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Building and Maintaining an Effective Compliance Management System

By Pam Perdue

For financial institutions under the jurisdiction of the CFPB or a prudential banking regulator, recent updates to a 40-year-old examination rating system yield new clues for how to manage compliance more effectively. This new rating system brings both challenges and opportunities to mortgage lending organizations.

The Federal Financial Institutions Examinations Council (FFIEC) recently released an updated Uniform Interagency Consumer Compliance Rating System (CC Rating System) that offers lenders clear guidelines on how to best create a sound compliance management system. The new rating system takes into account whether the compliance program design is appropriate for a lender’s size, complexity, and risk profile. As of April 1, 2017, new exam procedures require examiners to evaluate CMS effectiveness when assigning compliance ratings. Ultimately, the key to success is having the board and management demonstrate a strong, ongoing commitment to compliance, having a robust compliance program in place, and avoiding (or swiftly addressing) violations of law.

I: Board and Management Oversight

Oversight and commitment. The CC Rating System requires examiners to consider whether the board oversight of and commitment to the lender’s CMS is sufficiently applied and demonstrated. Effectiveness will be evaluated on a few key factors. The rating system will consider whether appropriate resources have been dedicated to compliance: Are the right people in the roles, and are there enough human and technological resources to get the job done? Team size, technology choices, and the allocations of dollars and resources set aside for complying with consumer protection laws will be scrutinized. Even among organizations of similar size, the resources deemed adequate may differ greatly from one lender to another. There is no “one-size-fits-all” approach. A lender who’s great at leveraging technology may need only a few qualified personnel, while one who relies on mostly manual processes might require an army-sized staff to handle the compliance burden.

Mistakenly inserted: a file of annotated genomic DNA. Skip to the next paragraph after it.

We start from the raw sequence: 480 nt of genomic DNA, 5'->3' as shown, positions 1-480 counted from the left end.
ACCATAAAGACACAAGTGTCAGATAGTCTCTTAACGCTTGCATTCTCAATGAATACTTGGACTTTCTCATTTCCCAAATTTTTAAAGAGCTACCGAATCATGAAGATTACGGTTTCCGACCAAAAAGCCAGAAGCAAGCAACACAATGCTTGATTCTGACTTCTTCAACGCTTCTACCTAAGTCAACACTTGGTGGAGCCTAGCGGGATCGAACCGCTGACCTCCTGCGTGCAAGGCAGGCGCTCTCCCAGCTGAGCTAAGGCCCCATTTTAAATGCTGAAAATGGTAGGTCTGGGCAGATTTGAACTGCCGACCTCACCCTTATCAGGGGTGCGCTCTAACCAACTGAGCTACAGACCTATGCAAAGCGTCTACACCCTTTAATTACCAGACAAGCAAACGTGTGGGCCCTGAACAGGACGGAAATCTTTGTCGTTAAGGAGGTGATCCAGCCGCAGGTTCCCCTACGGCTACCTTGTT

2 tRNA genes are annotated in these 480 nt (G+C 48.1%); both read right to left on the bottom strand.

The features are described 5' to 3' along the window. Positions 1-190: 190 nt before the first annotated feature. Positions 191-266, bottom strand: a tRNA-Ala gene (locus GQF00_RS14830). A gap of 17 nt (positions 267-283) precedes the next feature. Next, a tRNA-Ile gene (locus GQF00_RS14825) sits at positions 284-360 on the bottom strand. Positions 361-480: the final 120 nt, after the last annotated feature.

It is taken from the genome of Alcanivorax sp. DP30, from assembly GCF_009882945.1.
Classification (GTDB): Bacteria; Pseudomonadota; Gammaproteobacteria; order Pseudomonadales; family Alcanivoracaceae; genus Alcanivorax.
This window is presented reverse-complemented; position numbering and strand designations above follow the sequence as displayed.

Management must also conduct comprehensive initial and ongoing oversight of third-party service providers. Lenders must place specific emphasis on those solution providers who are critical to compliance management functions. This oversight should include covering the provider’s policies, procedures, internal controls and training programs as applicable to its consumer compliance responsibilities. Lenders are ultimately responsible for the compliance of products and services provided to them by partners and vendors.

Change management. As the industry is continually changing, lender compliance needs change, too. To create an effective CMS, lenders need to address how to handle changes that impact compliance. These changes can stem from new or updated regulations; at other times, change will be driven by internal or external operating conditions that impact performance. Strategic shifts, competitive pressures, organizational changes, management, or staff turnover all create types of change that affect compliance performance and outcomes. A management team must be able to demonstrate that they are able to anticipate and respond promptly to changes across all business lines, including regulatory changes, or changes in the market, products, and services. This also includes conducting appropriate due diligence before and after products or services are changed, throughout the lifecycle of the product.

Risk management, self-identification and corrective action. Another important element of an effective CMS is management’s ability to understand and manage compliance risks, up to and including establishing a means to identify changes in risk exposures over time, and respond promptly. Examiners will want to see that the CMS is designed to enable management to identify emerging and continuing compliance risks and that action is taken when risk exposures exceed the institution’s risk appetite. A lender’s management team must continually assess risk exposures and their potential impacts. Strong detective controls that include appropriate quality assurance, monitoring and auditing programs should be in place. A lender should be using its CMS to quickly spot when things go wrong, and have corrective action procedures in place that allow for weaknesses to be remedied quickly and thoroughly.